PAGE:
The programme was a little over an hour, Brahms , Carnival of the Animals (selection) Saint-Saëns, Mother Goose Suite by Ravel, West Side Story (selection) by Bernstein, Rhapsody in Blue by Gershwin.

By the time we got to Carnival of The Animals I came to the conclusion I was not enjoying this concert one bit, I was tempted to leave, but stayed. Ravel started off ok, then got worse. They murdered West Side Story. How could anyone make Maria, or Tonight sound bad, but they did. Rhapsody in Blue was ok in parts, but mostly not.

What was wrong? Was it the pianists? Was it two hands better than four, the pieces having been transcribed for four hands (the Ravel which is normally orchestrated was originally for four hands on the piano). Was it the piano?

The piano was a Bechstein Concert Grand Piano c 1892 which had been refurbished. It had a horrible clanging sound, not the lovely rich sound you would associate with a piano. Not helped by the pianists hammering the keys.

I came to the conclusion it was all these things, but mainly two hands are better than four.

The piano was lovely to look at. I asked after the concert about the piano, when was it refurbished, how much did it cost, but no one knew. Not only that, they seemed annoyed that I was asking.

I had a chat with one of the performers. I said their own website was bad for both listening to their music, and for buying. I said they would far better off being on bandcamp, and they would reach a far wider audience.

On my way in two of their CDs were on sale. I thought on leaving they would have gone, but no, still there. I asked how many they had sold. Three! Four counting the one I had bought (unless that was included in the three).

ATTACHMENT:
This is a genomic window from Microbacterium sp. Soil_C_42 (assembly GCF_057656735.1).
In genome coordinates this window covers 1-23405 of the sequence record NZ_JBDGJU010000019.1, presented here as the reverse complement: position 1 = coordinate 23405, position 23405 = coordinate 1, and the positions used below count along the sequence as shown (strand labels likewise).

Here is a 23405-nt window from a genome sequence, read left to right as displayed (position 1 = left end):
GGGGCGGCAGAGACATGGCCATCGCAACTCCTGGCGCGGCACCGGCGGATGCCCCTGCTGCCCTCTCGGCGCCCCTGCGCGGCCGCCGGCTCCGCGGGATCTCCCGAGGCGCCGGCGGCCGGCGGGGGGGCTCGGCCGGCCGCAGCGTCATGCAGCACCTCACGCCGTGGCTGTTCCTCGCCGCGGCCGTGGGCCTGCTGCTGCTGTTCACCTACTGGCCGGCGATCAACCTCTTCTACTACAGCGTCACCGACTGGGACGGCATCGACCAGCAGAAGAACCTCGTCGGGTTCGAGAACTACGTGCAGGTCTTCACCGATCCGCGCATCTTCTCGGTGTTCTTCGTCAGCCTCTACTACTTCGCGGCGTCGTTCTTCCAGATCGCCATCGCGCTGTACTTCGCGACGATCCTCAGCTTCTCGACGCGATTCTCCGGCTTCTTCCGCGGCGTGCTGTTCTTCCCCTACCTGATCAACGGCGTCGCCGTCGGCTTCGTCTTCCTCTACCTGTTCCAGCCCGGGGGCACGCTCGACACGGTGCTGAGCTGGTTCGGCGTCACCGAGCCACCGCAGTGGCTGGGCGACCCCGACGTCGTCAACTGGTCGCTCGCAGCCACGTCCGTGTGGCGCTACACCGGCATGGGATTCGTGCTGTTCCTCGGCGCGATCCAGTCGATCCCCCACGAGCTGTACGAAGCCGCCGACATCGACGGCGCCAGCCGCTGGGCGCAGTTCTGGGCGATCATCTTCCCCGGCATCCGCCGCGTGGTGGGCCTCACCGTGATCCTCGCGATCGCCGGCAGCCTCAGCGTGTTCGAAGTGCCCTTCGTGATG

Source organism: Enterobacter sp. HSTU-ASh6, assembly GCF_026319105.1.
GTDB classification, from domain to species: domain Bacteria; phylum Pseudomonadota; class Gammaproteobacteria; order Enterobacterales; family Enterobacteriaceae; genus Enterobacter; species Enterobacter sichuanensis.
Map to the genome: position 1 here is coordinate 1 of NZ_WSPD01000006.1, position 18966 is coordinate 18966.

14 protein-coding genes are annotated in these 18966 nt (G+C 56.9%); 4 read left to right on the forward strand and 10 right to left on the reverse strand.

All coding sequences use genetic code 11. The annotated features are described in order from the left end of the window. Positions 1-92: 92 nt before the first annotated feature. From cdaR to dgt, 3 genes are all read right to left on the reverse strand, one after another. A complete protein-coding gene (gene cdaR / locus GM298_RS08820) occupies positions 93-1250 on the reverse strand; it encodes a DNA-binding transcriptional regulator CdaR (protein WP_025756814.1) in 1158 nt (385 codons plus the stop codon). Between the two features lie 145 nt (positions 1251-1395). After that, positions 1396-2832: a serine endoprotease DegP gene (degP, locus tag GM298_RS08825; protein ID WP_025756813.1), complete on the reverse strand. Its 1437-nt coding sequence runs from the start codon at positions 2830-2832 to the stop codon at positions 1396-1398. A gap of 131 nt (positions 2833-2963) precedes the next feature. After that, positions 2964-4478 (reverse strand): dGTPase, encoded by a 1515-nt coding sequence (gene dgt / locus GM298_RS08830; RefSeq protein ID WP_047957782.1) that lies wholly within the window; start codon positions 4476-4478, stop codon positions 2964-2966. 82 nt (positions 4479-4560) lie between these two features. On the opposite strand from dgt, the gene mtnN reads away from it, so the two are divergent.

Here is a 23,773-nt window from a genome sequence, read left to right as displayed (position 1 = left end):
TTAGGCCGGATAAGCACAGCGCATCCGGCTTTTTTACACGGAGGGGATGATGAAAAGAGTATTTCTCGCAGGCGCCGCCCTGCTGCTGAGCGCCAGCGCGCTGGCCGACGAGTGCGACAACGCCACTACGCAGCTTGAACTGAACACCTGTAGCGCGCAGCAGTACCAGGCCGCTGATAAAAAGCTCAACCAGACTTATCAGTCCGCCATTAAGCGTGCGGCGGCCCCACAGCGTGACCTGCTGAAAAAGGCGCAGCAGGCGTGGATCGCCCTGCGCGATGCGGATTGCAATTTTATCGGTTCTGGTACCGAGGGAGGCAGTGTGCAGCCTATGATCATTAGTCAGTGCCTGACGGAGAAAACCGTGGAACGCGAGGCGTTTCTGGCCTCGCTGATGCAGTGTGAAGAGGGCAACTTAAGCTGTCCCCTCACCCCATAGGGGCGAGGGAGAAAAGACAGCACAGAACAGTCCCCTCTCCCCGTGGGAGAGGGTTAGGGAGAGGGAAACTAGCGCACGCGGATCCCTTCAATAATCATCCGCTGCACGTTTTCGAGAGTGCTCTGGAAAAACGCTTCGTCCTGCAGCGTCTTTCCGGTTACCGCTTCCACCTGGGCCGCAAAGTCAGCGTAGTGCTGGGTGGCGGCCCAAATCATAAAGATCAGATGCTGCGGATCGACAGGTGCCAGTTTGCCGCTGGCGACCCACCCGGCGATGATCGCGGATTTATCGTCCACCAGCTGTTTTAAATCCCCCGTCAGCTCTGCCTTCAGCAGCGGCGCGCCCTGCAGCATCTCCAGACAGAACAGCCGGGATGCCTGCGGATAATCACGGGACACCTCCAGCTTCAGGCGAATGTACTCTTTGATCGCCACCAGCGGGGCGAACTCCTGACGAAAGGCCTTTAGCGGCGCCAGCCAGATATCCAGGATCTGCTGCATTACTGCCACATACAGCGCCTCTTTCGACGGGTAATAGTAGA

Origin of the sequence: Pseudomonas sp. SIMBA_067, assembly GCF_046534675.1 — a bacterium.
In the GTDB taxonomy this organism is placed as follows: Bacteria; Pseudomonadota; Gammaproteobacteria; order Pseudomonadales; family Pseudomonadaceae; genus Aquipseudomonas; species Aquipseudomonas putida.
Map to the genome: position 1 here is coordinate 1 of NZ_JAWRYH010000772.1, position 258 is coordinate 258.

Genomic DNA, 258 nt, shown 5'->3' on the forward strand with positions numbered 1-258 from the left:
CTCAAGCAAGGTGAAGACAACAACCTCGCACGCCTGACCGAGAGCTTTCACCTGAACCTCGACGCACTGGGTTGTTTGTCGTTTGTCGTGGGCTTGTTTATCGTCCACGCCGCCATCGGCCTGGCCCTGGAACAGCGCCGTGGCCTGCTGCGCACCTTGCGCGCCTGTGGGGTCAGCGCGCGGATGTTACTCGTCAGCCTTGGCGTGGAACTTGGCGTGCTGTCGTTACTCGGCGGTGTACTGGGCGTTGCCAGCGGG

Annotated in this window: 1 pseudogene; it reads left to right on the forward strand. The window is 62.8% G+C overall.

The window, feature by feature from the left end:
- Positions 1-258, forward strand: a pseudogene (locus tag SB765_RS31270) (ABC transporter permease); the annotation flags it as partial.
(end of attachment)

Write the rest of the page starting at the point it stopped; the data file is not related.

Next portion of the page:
But big mistake. The CDs were on sale at £10. This is something you never do at a concert. You offer them at a discount, you are then more likely to sell. In this case it could have been two for £15. An amazing missed opportunity.

Rhapsody in Blue can either be jazz or orchestral. The classic jazz Rhapsody in Blue is performed by Earl Wild on piano.

Before the radio, before the gramophone, orchestral works were transcribed for the piano. There was sheet music. Sheet music was destroying concerts. The radio and gramophone were destroying music halls. We see the same today. Internet is destroying music. All are disruptive technologies.

No, internet is not destroying music. Internet is destroying the big record labels who criminalise those who lose music. Internet is providing new opportunities for creative artists.

The Abbott O’Gorman Piano Duo formed in 1992.

Jocelyn Abbott studied at the University of Victoria, B.C. and the Royal Academy of Music in London. She has been performing professionally since 1978 and has given concerts world-wide both as a soloist and chamber pianist